More Information for Your Trip to Norway:

Are you planning a trip to the Norway? Read all of our articles about Norway in our Norway Travel Guide.

You Might Also Like:


Trolltunga Hike Norway Travel Guide


Trolltunga Norway Hike
Trolltunga Guide for Hiking and Traveling with Kids

All rights reserved © Earth Trekkers. Republishing this article and/or any of its contents (text, photography, etc.), in whole or in part, is strictly prohibited.

Comments 121

  1. Hello! I love all of your pictures and posts! I was wondering what kind of camera you use to get the best shots (especially the 2nd and 4th pictures under “Stepping Out…” and the main banner at the top). Do you have to ask someone to stand really far away to get a good background? I’ll likely be solo or with a day group, so I want to make sure I have a camera person available. Thank you!

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      For this hike, I used a Canon 5D Mark III camera with a 24-70 mm lens. Since this trip to Norway I upgraded this camera to the Canon 5D Mark IV and most of the photos on our website have been taken with the Mark IV. For more info on our camera gear, here is the link to our photography gear guide.

      As far as getting that perfect shot of Trolltunga…There is a wide viewing area with slightly different vantage points. It’s worth taking a few minutes to walk around here for the angle that you want. You can save one of our photos on your phone to make sure you get the same vantage point. If you are solo, you can ask another hiker to take your photo for you. This is fairly common here and we did it for someone else. Just know that there is a good chance you will have to wait in line to get onto Trolltunga, depending on crowd levels.

      Have a great hike! Cheers, Julie

  2. Hi,
    We moved to the Netherlands few years ago. My girls (15, 12, and 8) and I (mom) hiked to the Trolltunga in August 2020. We started from P2 at 10:30AM. We based in Odda Camping and drove to P2 in the morning. It took us 4 hours to reach the Trolltunga including breaks, and 4 1/2 hours return. There are not many people on the trail, mostly European. We waited hardly 5 minutes for the photo. We had lunch there. My youngest even dipped and swam in the freezing melted snow lake nearby to cool herself down.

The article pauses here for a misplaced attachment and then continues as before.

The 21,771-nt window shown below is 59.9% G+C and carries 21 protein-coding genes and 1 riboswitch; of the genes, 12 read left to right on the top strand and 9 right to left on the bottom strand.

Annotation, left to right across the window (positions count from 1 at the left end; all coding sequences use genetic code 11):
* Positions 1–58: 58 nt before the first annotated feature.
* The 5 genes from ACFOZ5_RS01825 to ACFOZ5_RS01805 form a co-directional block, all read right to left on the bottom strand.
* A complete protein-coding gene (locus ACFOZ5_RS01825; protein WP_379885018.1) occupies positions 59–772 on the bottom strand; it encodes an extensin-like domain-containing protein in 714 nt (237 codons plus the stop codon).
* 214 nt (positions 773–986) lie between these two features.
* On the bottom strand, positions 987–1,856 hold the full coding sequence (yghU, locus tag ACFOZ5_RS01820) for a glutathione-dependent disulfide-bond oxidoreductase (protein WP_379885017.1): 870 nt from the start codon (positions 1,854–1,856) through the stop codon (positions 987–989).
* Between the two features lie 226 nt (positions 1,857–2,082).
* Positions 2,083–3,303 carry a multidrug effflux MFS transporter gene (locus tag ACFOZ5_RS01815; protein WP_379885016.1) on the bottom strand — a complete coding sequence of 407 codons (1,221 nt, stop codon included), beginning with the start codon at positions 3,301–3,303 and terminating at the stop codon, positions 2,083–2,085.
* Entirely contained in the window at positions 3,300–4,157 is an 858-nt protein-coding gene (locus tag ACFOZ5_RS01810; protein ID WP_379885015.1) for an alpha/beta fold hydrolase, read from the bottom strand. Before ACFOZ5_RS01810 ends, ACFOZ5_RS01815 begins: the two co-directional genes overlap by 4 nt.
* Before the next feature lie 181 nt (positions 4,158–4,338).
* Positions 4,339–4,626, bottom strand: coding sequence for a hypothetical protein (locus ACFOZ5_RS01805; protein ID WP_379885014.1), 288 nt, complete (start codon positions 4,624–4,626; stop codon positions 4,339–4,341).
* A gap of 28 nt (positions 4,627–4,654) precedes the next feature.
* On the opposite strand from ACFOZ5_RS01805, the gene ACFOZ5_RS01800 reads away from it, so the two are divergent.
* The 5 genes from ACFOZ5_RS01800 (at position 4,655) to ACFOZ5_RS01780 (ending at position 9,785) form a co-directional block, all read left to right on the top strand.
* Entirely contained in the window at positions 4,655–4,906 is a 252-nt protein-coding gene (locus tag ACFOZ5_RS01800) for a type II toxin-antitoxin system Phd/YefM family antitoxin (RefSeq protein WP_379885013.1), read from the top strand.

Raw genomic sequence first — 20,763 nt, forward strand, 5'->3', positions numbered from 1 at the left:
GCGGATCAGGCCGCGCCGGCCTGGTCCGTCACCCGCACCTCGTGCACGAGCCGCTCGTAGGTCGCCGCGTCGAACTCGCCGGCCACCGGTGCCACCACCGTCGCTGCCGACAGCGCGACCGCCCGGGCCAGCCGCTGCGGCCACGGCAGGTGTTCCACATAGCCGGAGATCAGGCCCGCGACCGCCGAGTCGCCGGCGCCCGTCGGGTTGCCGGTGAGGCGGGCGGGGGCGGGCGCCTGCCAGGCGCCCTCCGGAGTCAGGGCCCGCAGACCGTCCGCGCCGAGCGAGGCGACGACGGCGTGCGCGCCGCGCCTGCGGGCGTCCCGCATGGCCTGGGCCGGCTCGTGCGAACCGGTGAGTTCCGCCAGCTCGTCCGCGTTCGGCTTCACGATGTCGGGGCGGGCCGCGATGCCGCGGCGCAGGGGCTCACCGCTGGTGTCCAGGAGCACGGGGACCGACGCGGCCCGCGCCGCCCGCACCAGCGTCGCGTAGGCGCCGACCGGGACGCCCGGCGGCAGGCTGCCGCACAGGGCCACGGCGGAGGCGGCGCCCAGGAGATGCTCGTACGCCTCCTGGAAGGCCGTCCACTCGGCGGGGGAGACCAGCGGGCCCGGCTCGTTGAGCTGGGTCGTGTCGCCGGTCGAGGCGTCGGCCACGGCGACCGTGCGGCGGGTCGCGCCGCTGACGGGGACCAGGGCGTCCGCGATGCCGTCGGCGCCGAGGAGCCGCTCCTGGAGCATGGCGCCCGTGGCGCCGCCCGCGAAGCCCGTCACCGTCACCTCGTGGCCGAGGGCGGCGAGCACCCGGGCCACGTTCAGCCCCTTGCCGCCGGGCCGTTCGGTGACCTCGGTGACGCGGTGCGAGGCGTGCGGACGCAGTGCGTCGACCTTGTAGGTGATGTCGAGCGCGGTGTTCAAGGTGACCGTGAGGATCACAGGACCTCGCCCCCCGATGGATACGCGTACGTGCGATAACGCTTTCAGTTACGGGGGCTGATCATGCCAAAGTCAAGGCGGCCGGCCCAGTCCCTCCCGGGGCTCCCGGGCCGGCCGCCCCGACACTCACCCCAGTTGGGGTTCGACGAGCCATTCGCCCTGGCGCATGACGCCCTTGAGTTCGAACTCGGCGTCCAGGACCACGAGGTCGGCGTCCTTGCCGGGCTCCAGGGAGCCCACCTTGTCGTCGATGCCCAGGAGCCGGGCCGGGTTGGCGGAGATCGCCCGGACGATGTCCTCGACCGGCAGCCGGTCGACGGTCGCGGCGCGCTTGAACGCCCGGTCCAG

It was quite warm that day,. Temps hit 24C by the time we reach Trolltunga. We carried 5L of water but still not enough. My kids filled the bottle from the waterfalls on the way back.
    There is an online reservation for P3 parking but we have to choose a specific time interval when we can enter the P3 parking. I didn’t make the reservation because I wasn’t sure what time in the morning I could get my kids out of the tent and ready to go. You are no longer allowed to use the old rail track. There is a new pave road which connect P2 and P3. You can also take a shuttle up to P3 from P2. We didn’t. We just walked up. The road is steep and zig zag up but a 4×4 is not needed. Not many European own a 4×4. My 12 years old’ ankle got hurt on the way back. She was exhausted from the heat too, so we hopped on the shuttle down to P2 from P3. It costs 200NK/adult (12 years old and up).
    Dogs are allowed on trails.
    Go at your own pace and you will be fine. It doesn’t get dark until 10:30pm so you have plenty of time to get back. We arrived at P2 at 9:30pm.
    There are many pack backers camping on the narrow grassy field between the building and P1, P2. It is basically wild camping. They went to Odda Camping to use the shower. Hot shower costs 20kr/5 minutes. You can bring your own camping gear and overnight along the trail or around the Trolltunga. I wish we have done that. Our gears were too heavy to drag along.